ChiDM Presents: Lara Allison
Thursday July 26th 2018, 6:00 pm–7:00 pm
Free and open to the public!
Container Corporation of America’s Great Ideas of Western Man advertising series represented a distinctive moment in the company’s corporate marketing strategy. By 1950, when the campaign began, the company had established itself as easily identifiable to the public. It had been aesthetically unified as a modern organization through the integrated design of its offices, delivery trucks, invoices, and factories. It had also, with the aid of N.W. Ayer & Son Advertising Company (based in Philadelphia), brought in modern French poster artists such as Jean Carlu and A.M. Cassandra, to produce graphic advertisements that emphasized the visual and that detailed the capacities, attributes, and functions of the packaging industry with minimal copy. These early advertisements accomplished the linking of modern art with Container Corporation, but in their rationality, they fell in line with advertisements produced by other companies during the 1930s and early 1940s. In the following series of advertisements, N.W. Ayer and Container Corporation’s Art Department brought in an expanding roster of modern and avant-garde artists and designers to further solidify Container Corporation’s visual identity. These advertisements—especially the War, the United States and United Nations campaigns increasingly pointed towards the company founder Walter Paepcke’s intent to establish the American corporation’s pivotal role in global affairs in the post-war world order.
The Great Ideas represented a move towards non-rational advertising. In other words, they did not inform the consumer about the company itself or its products and processes, but rather linked it to something that had nothing to do with its operations directly—educational, philosophical, social and political ideas stemming from (mostly) the Western intellectual tradition. This move can be understood as a response to the perceived threats to democracy during the 1950s and later, especially felt among American business leaders: from excessive government involvement in private (and cultural) affairs, to the spread of communism domestically and abroad, and the rise of a meritocracy in which individuals in their own efforts to professionally advance (through technical education, college electives, corporate managerial “ladders”) lost a sense of their public and civic responsibilities and failed to develop character.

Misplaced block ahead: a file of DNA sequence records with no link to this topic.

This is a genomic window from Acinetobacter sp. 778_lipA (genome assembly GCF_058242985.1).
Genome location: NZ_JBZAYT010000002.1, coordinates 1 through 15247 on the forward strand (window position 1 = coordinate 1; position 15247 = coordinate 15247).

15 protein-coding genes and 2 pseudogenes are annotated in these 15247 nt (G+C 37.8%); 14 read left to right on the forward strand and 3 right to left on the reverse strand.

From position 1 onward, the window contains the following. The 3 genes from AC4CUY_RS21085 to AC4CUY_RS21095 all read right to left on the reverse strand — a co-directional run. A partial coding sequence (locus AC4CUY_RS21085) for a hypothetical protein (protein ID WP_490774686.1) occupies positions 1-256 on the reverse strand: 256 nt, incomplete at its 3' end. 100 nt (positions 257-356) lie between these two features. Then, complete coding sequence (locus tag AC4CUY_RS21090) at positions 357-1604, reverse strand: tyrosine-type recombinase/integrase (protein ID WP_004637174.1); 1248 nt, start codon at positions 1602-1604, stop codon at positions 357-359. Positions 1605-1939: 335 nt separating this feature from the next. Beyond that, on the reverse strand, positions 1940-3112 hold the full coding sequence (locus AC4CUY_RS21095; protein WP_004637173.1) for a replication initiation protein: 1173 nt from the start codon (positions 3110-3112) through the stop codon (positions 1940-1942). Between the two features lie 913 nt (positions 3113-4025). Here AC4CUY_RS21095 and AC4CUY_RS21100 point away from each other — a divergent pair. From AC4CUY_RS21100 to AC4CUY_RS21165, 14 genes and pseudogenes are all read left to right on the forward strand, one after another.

Dr. Allison’s talk will address the Cold War context in which the Great Ideas of Western Man advertising campaign ran. She will also discuss the tensions that emerged between those overseeing the Great Ideas and artists associated with Abstract Expressionism. It seems that the ideal of the Bauhaus in which a fluid relationship between traditional art practices and design was cultivated (a goal shared by artists, curators, and business leaders in the United States during the 1930s and 1940s) had been rejected by the American avant-garde artist by 1950. The Abstraction Expressionists largely refused to engage with anything outside of their own medium (politics, literary texts, and commerce) and sought to transcend the type of “fixed” values embraced by the Great Ideas. Yet both were discussed as fundamental aspects of Western civilization and were promoted internationally as expressions of a free democratic America.
ChiDM Presents explores themes within our current exhibition—Great Ideas of Humanity: Out of the Container. This series is free and open to the public, and held at the Chicago Design Museum, at 108 N. State St., on the 3rd floor.
This particular event is presented as part of Art Design Chicago, an initiative of the Terra Foundation for American Art exploring Chicago’s art and design legacy, with presenting partner The Richard H. Driehaus Foundation. It is funded by the Terra Foundation for American Art and The Richard H. Driehaus Foundation.